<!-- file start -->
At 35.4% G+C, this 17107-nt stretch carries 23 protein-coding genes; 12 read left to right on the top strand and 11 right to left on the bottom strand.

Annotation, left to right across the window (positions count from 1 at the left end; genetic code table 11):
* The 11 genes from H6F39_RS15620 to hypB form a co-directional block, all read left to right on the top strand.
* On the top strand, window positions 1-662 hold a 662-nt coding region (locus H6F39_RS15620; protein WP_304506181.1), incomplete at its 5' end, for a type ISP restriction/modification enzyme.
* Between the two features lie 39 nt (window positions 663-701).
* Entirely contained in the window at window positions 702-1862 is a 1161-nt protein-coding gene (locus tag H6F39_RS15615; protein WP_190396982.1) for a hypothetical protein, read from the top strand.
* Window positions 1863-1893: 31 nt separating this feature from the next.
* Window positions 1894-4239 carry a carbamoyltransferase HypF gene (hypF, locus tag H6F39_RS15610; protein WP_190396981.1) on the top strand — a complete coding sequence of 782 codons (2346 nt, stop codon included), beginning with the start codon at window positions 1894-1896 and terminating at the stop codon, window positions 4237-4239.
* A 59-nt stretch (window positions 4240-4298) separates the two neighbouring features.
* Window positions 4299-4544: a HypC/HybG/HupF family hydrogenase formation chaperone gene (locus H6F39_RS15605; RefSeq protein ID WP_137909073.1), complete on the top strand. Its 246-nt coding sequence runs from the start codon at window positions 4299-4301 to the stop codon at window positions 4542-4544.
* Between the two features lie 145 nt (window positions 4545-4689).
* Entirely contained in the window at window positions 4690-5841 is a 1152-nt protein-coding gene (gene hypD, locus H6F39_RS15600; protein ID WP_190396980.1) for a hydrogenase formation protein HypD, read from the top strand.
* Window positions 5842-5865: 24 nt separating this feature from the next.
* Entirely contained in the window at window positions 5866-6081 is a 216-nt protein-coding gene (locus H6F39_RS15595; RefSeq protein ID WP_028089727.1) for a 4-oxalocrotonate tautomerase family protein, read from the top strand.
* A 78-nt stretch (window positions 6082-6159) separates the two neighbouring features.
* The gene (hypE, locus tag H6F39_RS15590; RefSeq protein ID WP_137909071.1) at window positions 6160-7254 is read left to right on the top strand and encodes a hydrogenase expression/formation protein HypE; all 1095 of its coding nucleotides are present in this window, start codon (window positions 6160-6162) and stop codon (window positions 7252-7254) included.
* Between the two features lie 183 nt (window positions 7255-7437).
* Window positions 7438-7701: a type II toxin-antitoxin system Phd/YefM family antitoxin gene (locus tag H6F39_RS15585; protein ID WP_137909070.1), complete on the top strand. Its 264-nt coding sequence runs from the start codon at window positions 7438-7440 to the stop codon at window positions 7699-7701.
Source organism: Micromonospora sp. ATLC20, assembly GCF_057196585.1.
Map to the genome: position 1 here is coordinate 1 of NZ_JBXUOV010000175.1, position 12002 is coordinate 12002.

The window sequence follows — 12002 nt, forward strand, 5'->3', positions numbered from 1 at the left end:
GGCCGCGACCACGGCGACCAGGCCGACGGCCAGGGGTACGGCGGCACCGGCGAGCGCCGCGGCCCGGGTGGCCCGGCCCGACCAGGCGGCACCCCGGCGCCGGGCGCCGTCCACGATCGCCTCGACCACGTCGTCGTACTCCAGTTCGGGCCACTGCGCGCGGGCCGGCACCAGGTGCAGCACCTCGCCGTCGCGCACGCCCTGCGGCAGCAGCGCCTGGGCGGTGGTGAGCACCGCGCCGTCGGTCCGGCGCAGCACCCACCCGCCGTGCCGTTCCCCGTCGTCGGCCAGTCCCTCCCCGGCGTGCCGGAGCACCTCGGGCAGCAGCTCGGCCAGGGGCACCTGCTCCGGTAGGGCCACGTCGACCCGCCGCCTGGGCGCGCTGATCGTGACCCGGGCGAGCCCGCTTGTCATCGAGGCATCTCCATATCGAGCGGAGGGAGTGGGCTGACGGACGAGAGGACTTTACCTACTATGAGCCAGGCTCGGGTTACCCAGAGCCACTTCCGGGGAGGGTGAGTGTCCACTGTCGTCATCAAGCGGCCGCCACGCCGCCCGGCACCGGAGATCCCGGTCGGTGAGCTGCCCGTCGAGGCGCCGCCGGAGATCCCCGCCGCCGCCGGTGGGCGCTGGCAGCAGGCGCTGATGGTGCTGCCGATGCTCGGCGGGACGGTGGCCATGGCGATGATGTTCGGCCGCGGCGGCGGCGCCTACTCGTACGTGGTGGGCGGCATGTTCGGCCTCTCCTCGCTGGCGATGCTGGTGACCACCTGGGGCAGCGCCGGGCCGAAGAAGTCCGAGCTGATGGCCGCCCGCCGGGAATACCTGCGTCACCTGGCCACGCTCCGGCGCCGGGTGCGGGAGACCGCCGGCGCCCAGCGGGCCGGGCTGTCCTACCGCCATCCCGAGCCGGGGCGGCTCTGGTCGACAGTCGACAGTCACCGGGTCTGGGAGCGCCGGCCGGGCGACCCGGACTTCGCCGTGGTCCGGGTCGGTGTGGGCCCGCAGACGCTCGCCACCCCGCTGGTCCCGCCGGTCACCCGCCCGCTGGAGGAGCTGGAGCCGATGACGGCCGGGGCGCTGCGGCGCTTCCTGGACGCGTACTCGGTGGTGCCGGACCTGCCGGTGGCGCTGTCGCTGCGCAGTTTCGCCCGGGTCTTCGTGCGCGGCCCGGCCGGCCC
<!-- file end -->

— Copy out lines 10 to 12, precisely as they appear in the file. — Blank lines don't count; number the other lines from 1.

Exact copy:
* Window positions 4299-4544: a HypC/HybG/HupF family hydrogenase formation chaperone gene (locus H6F39_RS15605; RefSeq protein ID WP_137909073.1), complete on the top strand. Its 246-nt coding sequence runs from the start codon at window positions 4299-4301 to the stop codon at window positions 4542-4544.
* Between the two features lie 145 nt (window positions 4545-4689).
* Entirely contained in the window at window positions 4690-5841 is a 1152-nt protein-coding gene (gene hypD, locus H6F39_RS15600; protein ID WP_190396980.1) for a hydrogenase formation protein HypD, read from the top strand.